7
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I need to solve the pattern in given format

98     |    54     |   78
7641   |    3120   |   5402
714    |    494    |   726

43     |    56     |   02
4910   |    0298   |   7614
391    |    005    |   596

35     |    78     |   38
9081   |    4391   |   4602
234    |    823    |   ???

I have to find the last number with question mark.

Edit

Image source

enter image description here

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  • 4
    $\begingroup$ If you did not make this problem up, please provide a citation for the source. $\endgroup$ – Jeff Zeitlin Jan 29 '18 at 15:49
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    $\begingroup$ As in a school quiz? $\endgroup$ – Herb Wolfe Jan 29 '18 at 17:17
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    $\begingroup$ Is this strictly math? I ask because I don't want to go down a rabbit hole of discovering patterns within the numbers themselves only to find out later that the answer required knowledge of something completely different, like patterns in the periodic table or sports stats. $\endgroup$ – doggify Jan 31 '18 at 19:53
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    $\begingroup$ Mind if I ask what kind of class this was given in? I need to know how to approach the problem. How I've been doing it so far hasn't lead anywhere. $\endgroup$ – doggify Feb 1 '18 at 7:59
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    $\begingroup$ If it is unimportant than both middle values for 78 are shifted by 1. Maybe that's something important... :/ 5402 - 1 on each position is 4391. $\endgroup$ – Morfium Feb 5 '18 at 10:09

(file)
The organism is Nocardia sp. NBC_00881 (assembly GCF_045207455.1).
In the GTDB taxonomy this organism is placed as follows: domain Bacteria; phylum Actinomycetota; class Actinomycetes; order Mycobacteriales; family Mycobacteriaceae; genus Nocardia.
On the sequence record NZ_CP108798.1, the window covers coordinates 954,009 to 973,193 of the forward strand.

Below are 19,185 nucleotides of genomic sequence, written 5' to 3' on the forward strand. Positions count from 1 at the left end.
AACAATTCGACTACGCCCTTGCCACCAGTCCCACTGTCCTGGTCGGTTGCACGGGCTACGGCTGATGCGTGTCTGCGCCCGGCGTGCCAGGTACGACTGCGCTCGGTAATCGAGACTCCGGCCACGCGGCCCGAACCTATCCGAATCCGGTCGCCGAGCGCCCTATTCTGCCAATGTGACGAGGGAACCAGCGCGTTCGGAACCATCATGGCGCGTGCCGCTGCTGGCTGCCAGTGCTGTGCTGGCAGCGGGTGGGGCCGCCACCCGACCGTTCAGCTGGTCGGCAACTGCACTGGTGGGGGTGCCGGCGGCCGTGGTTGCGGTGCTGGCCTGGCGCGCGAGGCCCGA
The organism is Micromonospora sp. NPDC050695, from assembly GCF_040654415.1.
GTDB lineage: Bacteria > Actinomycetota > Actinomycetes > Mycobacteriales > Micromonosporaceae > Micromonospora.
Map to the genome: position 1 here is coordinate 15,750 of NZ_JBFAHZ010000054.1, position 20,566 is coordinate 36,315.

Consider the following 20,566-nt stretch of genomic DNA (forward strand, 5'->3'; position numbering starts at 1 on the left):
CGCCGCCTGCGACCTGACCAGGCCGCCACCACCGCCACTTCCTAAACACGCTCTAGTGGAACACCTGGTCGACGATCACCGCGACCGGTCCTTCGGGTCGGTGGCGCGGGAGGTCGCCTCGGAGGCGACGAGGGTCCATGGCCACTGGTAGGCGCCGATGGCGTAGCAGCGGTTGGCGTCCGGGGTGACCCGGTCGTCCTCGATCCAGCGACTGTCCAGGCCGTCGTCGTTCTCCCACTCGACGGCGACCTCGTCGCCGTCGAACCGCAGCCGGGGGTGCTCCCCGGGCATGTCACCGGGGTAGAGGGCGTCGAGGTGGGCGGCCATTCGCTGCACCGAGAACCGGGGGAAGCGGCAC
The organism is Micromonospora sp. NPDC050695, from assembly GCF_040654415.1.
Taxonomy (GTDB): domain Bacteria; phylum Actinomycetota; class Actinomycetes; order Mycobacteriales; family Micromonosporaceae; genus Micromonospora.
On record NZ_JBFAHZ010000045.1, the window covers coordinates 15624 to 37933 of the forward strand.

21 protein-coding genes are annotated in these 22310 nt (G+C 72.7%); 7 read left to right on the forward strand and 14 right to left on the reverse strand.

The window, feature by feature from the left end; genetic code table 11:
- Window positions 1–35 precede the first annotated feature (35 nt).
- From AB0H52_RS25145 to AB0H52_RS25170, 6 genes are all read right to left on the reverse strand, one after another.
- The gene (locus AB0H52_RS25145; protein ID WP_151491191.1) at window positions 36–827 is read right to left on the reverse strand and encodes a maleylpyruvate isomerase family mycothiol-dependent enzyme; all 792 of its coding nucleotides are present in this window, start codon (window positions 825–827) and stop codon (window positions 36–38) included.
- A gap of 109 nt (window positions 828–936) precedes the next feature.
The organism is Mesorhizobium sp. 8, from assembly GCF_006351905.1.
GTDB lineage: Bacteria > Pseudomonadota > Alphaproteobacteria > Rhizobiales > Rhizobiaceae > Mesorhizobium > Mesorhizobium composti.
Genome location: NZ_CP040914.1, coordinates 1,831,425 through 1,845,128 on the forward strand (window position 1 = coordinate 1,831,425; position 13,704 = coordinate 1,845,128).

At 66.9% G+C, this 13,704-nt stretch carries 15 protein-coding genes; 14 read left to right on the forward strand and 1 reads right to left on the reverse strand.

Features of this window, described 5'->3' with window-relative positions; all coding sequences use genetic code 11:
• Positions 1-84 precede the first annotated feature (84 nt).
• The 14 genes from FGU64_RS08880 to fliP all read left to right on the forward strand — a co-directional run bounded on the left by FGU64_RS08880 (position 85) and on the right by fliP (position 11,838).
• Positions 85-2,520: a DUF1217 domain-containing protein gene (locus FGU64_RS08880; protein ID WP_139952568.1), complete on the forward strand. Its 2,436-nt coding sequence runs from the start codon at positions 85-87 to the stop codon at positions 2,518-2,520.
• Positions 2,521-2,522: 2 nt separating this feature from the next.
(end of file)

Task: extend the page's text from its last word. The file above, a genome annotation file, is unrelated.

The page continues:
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+50
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My answer is

304.5671786568776109607614404480079620217332903018752941134...

Because

Those are clearly 3 by 3 matrices.
The determinants of the first two matrices are respectively -10154144 and 8656182, assuming those are aranged in an arithmetic sequence, we want the third one to be 27466508.
The determinant of the third matrix is (196389516 - 554633$x$) (here I replaced ??? by $x$ for readability reasons).
Solving for x gives the value 168923008/554633 which is roughly 304.5671786568776109607614404480079620217332903018752941134...

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  • $\begingroup$ I think it's not that easy $\endgroup$ – Doomenik Feb 7 '18 at 12:25
  • $\begingroup$ What do you consider to be the "first two matrices"? $\endgroup$ – Lolgast Feb 7 '18 at 12:25
  • $\begingroup$ I'm pretty sure it's not the answer either, but it's a pattern that completes the picture anyway, and as I thought it was pretty funny I decided to post it anyway, the matrices are the numbers written with a gray background in the question (doesn't look good in comments sorry) $\endgroup$ – Florian Bourse Feb 7 '18 at 12:29

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